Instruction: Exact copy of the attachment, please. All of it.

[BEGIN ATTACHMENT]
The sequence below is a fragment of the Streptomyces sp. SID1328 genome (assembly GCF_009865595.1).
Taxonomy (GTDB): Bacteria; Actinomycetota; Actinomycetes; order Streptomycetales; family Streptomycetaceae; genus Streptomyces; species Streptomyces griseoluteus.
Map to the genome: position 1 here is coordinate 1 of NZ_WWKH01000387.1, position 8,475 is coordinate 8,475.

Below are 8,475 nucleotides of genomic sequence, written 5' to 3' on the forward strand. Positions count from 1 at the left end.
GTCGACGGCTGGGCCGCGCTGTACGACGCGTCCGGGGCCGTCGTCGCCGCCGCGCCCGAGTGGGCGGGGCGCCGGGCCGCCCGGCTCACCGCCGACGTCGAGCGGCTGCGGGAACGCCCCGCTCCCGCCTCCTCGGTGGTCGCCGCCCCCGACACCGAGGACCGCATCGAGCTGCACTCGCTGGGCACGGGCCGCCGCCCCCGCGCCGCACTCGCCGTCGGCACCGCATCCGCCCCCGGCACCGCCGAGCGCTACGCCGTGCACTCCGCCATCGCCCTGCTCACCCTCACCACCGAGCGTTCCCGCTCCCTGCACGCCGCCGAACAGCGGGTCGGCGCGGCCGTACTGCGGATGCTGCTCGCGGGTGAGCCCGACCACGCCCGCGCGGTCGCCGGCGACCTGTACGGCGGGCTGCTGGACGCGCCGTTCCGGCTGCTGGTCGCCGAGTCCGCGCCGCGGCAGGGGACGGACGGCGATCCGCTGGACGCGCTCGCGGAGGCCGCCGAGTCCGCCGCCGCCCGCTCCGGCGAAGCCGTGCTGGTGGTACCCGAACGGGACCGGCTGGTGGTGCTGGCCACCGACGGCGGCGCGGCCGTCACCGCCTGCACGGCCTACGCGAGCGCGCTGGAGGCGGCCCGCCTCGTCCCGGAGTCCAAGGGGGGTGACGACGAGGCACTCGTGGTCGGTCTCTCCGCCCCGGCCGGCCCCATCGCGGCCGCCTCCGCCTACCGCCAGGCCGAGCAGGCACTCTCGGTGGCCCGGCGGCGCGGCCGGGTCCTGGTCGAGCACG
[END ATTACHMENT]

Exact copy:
The sequence below is a fragment of the Streptomyces sp. SID1328 genome (assembly GCF_009865595.1).
Taxonomy (GTDB): Bacteria; Actinomycetota; Actinomycetes; order Streptomycetales; family Streptomycetaceae; genus Streptomyces; species Streptomyces griseoluteus.
Map to the genome: position 1 here is coordinate 1 of NZ_WWKH01000387.1, position 8,475 is coordinate 8,475.

Below are 8,475 nucleotides of genomic sequence, written 5' to 3' on the forward strand. Positions count from 1 at the left end.
GTCGACGGCTGGGCCGCGCTGTACGACGCGTCCGGGGCCGTCGTCGCCGCCGCGCCCGAGTGGGCGGGGCGCCGGGCCGCCCGGCTCACCGCCGACGTCGAGCGGCTGCGGGAACGCCCCGCTCCCGCCTCCTCGGTGGTCGCCGCCCCCGACACCGAGGACCGCATCGAGCTGCACTCGCTGGGCACGGGCCGCCGCCCCCGCGCCGCACTCGCCGTCGGCACCGCATCCGCCCCCGGCACCGCCGAGCGCTACGCCGTGCACTCCGCCATCGCCCTGCTCACCCTCACCACCGAGCGTTCCCGCTCCCTGCACGCCGCCGAACAGCGGGTCGGCGCGGCCGTACTGCGGATGCTGCTCGCGGGTGAGCCCGACCACGCCCGCGCGGTCGCCGGCGACCTGTACGGCGGGCTGCTGGACGCGCCGTTCCGGCTGCTGGTCGCCGAGTCCGCGCCGCGGCAGGGGACGGACGGCGATCCGCTGGACGCGCTCGCGGAGGCCGCCGAGTCCGCCGCCGCCCGCTCCGGCGAAGCCGTGCTGGTGGTACCCGAACGGGACCGGCTGGTGGTGCTGGCCACCGACGGCGGCGCGGCCGTCACCGCCTGCACGGCCTACGCGAGCGCGCTGGAGGCGGCCCGCCTCGTCCCGGAGTCCAAGGGGGGTGACGACGAGGCACTCGTGGTCGGTCTCTCCGCCCCGGCCGGCCCCATCGCGGCCGCCTCCGCCTACCGCCAGGCCGAGCAGGCACTCTCGGTGGCCCGGCGGCGCGGCCGGGTCCTGGTCGAGCACG